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Thursday, March 1, 2012

A Kicker Has To Deliver (And That's No Tease)

The voice on the other end of the phone was filled with sorrow.

“He missed it? What do you mean he missed it?”

Sue Kawalerski, our future WCIX news director, was in Israel, covering the Gulf War with reporter/anchor Giselle Fernandez and videographer Mike Hernandez. But at that moment, she was not concerned with scud missiles or other imminent dangers. She was concerned with a missed field goal, by a kicker named Scott Norwood, that would have given the Buffalo Bills – Kawalerski’s beloved team – their first Super Bowl championship.

I hated to break the news to Kawalerski. That great Bills season – the performances of Jim Kelly, Thurman Thomas, et al – came to a crashing end with Scott Norwood’s miff. The lesson that day was clear: having just a so-so kicker really isn’t enough. A kicker has to come through when it counts. A kicker has to deliver.

So it is with TV news. A kicker, in news-speak, is the last story in the newscast, just before the anchor says goodbye and the credits roll. It’s generally the most promoted story in the show, and it’s not something that should ever be taken lightly.

Our consultants had lots of rules, when it came to kickers. Promote it early (pre-show headlines are preferable, depending on the video quality). Promote it in the mega-tease at the end of the first block. Promote it again. And again.

OK, fine… if the story is as good as the tease. But in the real world, the tease is often much better than the story. How many times have you waited to hear an item on your local news – an item that looks like a must-see – only to be disappointed by the short, vacuous, master-of-the-obvious voiceover that you waited nearly a half hour to see? How many times have you shouted “that’s it???” at your TV, when the kicker misses the goal posts once again?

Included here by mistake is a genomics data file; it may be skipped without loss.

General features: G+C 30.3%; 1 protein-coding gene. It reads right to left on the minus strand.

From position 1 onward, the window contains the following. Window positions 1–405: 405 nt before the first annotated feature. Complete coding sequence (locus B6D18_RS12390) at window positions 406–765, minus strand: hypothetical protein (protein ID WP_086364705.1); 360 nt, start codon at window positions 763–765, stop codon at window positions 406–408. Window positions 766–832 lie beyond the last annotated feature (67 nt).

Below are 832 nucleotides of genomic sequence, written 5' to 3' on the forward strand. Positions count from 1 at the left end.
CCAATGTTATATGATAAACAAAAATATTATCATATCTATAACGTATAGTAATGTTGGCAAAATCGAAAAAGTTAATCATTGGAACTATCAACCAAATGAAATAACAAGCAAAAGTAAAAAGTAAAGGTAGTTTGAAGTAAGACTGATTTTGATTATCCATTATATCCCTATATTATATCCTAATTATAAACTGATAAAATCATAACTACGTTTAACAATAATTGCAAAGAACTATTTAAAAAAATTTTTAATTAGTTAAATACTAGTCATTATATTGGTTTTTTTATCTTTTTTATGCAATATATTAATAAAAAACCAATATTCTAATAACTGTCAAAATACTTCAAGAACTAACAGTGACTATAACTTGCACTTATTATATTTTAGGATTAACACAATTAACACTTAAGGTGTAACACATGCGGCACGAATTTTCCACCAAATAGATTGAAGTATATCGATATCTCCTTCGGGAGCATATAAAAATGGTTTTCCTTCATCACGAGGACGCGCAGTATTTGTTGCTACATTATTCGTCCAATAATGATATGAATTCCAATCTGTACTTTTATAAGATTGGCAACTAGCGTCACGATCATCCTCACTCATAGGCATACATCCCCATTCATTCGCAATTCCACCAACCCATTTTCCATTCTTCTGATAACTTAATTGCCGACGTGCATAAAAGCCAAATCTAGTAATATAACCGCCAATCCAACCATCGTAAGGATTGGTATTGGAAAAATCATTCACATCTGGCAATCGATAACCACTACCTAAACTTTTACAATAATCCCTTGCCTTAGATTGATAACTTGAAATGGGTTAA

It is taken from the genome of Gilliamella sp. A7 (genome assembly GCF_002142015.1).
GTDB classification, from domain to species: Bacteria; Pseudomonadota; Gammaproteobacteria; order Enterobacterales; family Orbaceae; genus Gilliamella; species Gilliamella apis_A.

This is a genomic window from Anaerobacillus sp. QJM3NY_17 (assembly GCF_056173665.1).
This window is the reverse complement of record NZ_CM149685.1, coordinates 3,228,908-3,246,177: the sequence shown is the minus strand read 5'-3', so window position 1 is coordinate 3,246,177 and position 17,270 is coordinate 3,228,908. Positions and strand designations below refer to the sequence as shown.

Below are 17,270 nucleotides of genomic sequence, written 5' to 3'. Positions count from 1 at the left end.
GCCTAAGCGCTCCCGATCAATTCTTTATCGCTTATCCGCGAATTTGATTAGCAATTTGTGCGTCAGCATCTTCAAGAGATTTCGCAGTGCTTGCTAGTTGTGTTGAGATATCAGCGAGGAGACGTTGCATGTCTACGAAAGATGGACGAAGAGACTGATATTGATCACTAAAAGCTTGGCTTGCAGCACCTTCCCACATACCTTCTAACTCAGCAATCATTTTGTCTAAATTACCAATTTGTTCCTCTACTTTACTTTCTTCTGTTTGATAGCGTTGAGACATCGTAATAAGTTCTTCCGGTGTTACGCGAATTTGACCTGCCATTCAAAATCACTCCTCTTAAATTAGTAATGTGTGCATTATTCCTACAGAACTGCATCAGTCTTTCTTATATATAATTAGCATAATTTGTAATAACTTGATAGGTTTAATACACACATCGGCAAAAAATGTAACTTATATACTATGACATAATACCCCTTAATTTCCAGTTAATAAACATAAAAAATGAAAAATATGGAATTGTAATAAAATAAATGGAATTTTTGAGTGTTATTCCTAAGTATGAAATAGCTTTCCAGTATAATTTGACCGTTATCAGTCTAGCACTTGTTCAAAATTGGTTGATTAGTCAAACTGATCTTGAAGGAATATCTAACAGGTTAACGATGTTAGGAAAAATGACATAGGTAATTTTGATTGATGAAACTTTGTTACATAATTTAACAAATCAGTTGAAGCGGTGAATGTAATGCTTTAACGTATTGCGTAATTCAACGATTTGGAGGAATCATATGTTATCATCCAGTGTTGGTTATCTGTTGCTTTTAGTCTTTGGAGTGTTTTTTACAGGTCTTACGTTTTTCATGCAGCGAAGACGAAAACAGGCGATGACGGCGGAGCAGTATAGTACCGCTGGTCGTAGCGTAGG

I’ve dealt with writers who’ve written kickers long before the video was back in house. It was usually a by-the-numbers, insta-poof kind of story with meaningless phrases from a press release. Here’s the type of thing I mean . Fill in the blanks, kiddies!

“Thousands took to the streets of Downtown your-town today, for the __th annual ____ Festival. There was food, music, face painting for the kids… even a clown. A good time was had by all. The festival will continue throughout the weekend.”

Instant story… but there’s a problem. Let’s say thousands really did turn out. If it’s a major weekend event, one that you’d want to tease throughout the newscast (and in the preceding shows), then there’s a good chance many who saw the station’s cameras will tune in to see the coverage. Boy, are they going to be disappointed! Writers must… MUST!... look at the video, and try to put themselves in the place of that camera, seeing the event the way viewers would. The event wasn’t just fun. It was FUN! Sell that!

Superstar anchor John Hambrick understood the importance of kickers. He would often argue “THAT’S not a kicker”, when a producer would try to sell a story that didn’t deliver in any way. Hambrick loved to write his own kickers, whenever possible. His verbose writing style, which worked so well for him, didn’t translate to his co-anchors… meaning there was no way to switch anchor reads, should the need for that arise. But John earned that right, just as Ann Bishop did at Channel 10. He may have given producers heart attacks at times, but he understood that a poorly-written kicker… like a poorly-written lead… was a huge turnoff to viewers. A kicker that doesn’t leave the viewer feeling it was worth the wait, is like a field goal kicker sending the ball wide right in the final eight seconds of the game.

Just ask the Buffalo Bills.

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